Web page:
Some women will agree to a course of antidepressant medication. Antidepressants work by increasing the amount of serotonin (a ‘feel good’ hormone) available in the brain.  It stops the brain reabsorbing serotonin, which is what results in a person’s low mood. This type of medication is known as a selective serotonin reuptake inhibitor and is very commonly prescribed for all kinds of depression.

The GP can also offer to refer the woman for therapy, of which there are a number of choices. CBT – cognitive behavioural therapy works by enabling the woman to look at their thinking patterns and readjust them so that they do not automatically fear the worst and can self-question in times where they may catastrophise. For example, a woman with a newborn baby may assume that just because her baby has a mild temperature that they have meningitis. Whilst this is extremely unlikely, people who are prone to anxiety will always fear the worst. CBT can help them to ‘retrain’ their patterns of thinking so that they are aware of the likelihood of some of their predictions. This is intended for the woman to realise how unlikely her predictions are and to stop going to them as an automatic response to a situation.

In severe cases of postnatal depression, psychotherapy may be useful in getting to the root cause of the depression. Trauma in childbirth can stir up memories that have been repressed into the woman’s unconscious and it may be the resurfacing of those painful memories that is causing postnatal depression. For example, if the birth was incredibly traumatic and involved a lot of screaming and panic, this may have subconsciously reminded the woman of an accident that she was in as a child. The memories of that accident may have been long ‘forgotten’ but then recalled due to some of the similarities of the situation. Psychotherapy helps people to bring repressed memories into the conscious mind so that they can be identified as the cause of the problem and then discussed and resolved appropriately.

Person-centred counselling is the style of counselling that is currently most commonly used for people who are experiencing depression. This style enables the individual to find their own solutions to their issues, with the counsellor simply acting as a guide. Counselling takes place in a non-judgemental atmosphere where the counsellor will encourage the woman to be open and honest about how she is feeling. The counsellor will show empathy and hopefully help the woman to see that she is not alone in how she feels. Simply the act of sitting and speaking with someone for an hour a week can have a significantly positive effect on alleviating the symptoms of depression because someone feels listened to and appreciated.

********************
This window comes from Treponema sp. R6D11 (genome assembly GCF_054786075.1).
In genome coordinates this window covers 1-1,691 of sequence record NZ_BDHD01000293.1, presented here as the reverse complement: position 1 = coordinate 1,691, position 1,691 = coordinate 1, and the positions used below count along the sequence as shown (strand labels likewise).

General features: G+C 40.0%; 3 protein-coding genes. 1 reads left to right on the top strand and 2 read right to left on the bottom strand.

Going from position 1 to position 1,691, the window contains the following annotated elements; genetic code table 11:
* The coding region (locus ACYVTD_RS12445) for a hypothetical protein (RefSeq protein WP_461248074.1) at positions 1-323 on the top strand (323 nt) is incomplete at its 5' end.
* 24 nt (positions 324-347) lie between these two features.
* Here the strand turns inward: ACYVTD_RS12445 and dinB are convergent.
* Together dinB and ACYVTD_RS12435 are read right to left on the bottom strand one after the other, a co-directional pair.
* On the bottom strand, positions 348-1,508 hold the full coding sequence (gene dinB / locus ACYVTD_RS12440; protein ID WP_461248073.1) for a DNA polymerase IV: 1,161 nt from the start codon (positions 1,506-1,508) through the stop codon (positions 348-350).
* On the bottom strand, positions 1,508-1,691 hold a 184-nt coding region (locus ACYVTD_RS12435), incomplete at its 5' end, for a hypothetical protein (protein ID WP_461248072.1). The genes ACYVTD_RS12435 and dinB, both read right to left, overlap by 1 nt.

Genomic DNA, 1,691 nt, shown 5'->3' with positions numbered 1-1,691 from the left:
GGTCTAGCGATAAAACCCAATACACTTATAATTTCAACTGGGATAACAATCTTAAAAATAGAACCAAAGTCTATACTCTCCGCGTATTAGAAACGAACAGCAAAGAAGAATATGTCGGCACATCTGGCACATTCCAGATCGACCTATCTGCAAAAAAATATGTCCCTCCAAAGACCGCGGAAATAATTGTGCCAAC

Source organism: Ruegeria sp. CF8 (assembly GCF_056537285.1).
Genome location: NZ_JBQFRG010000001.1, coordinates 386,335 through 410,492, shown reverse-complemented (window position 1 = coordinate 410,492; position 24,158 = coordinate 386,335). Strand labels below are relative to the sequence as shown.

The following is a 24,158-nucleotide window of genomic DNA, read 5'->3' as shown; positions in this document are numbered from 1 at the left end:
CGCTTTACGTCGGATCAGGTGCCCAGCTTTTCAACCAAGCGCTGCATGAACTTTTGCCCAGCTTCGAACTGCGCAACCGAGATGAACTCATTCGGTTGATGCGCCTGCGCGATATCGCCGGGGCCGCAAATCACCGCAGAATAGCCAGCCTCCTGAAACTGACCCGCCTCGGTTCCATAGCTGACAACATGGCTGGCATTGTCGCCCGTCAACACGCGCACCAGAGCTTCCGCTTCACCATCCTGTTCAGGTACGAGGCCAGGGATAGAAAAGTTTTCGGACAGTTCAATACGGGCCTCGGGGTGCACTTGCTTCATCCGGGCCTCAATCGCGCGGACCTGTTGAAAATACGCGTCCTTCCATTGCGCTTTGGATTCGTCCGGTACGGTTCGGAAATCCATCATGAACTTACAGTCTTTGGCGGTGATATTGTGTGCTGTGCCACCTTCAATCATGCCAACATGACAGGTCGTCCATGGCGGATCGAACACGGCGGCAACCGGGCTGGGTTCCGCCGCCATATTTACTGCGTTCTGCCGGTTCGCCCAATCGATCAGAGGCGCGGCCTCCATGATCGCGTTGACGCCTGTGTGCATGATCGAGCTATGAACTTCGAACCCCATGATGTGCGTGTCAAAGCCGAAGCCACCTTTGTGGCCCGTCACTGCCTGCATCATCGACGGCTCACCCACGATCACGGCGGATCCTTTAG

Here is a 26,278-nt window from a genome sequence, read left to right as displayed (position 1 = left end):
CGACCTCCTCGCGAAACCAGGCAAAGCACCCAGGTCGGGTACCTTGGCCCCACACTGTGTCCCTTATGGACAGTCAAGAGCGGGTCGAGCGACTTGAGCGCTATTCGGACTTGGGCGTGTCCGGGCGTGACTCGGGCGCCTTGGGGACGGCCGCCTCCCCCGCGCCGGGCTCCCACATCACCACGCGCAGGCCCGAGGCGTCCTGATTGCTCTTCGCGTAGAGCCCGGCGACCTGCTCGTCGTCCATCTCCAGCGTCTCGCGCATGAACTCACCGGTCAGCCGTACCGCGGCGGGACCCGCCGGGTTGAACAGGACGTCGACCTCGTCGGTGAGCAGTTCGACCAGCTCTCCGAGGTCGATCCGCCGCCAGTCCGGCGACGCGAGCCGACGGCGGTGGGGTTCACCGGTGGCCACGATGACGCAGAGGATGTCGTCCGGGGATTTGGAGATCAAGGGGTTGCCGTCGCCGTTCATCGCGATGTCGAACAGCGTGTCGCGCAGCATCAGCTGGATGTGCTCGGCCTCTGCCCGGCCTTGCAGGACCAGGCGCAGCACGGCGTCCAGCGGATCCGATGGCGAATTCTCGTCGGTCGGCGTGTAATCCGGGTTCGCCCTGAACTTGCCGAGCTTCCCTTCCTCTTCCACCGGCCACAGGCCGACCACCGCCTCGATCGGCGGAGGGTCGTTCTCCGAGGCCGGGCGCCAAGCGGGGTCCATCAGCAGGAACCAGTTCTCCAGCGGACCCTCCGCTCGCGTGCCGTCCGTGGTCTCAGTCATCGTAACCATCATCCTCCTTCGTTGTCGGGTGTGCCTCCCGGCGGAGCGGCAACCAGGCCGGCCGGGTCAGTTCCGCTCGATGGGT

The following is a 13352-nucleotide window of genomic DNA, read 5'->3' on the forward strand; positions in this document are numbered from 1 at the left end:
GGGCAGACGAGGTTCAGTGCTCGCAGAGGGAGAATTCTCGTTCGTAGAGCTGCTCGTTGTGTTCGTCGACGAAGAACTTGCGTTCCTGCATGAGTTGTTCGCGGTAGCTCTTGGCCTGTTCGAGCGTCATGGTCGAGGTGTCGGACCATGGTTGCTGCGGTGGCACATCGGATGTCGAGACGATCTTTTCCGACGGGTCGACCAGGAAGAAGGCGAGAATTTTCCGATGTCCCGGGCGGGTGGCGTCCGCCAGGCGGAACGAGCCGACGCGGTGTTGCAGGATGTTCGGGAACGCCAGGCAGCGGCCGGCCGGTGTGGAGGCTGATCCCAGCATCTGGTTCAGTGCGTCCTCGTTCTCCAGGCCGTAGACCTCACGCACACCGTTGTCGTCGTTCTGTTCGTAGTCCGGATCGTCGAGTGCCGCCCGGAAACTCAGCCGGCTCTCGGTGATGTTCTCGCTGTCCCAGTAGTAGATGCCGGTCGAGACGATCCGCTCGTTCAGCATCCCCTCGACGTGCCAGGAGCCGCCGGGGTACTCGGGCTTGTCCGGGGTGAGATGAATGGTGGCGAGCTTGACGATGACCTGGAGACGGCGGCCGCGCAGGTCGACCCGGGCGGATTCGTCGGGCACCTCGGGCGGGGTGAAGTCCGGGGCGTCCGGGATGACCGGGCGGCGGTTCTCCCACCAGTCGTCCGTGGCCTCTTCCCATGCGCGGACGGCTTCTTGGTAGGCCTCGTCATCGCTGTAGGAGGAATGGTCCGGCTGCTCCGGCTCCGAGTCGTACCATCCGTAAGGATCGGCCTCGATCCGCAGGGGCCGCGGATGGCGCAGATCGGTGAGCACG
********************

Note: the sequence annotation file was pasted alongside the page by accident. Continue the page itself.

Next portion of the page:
Some hospitals have a mother and baby unit where the woman can be treated in hospital without having to leave her baby in the care of someone else. This is usually only necessary in the cases of severe postnatal depression but can help the woman to maintain a bond with her baby whilst she is being treated.

As we have already seen, self-help methods are also useful treatments and they can be even more so if they are combined with medication and/or therapy if this is the approach that is needed. Self-help methods can assist in the continuing recovery when a period of medication or therapy has ended and, as such, will help to lessen the possibility of the depression reoccurring.

Treatments for Postnatal Depression

Local resources for Postnatal Depression

Local treatments such as a visit to the GP for a course of medication or a referral for counselling have been discussed in the previous section as a means of dealing with the actual symptoms of postnatal depression. However, there are other local resources that might be useful in relieving some of the stress and anxiety that may be feeding into the woman’s postnatal depression.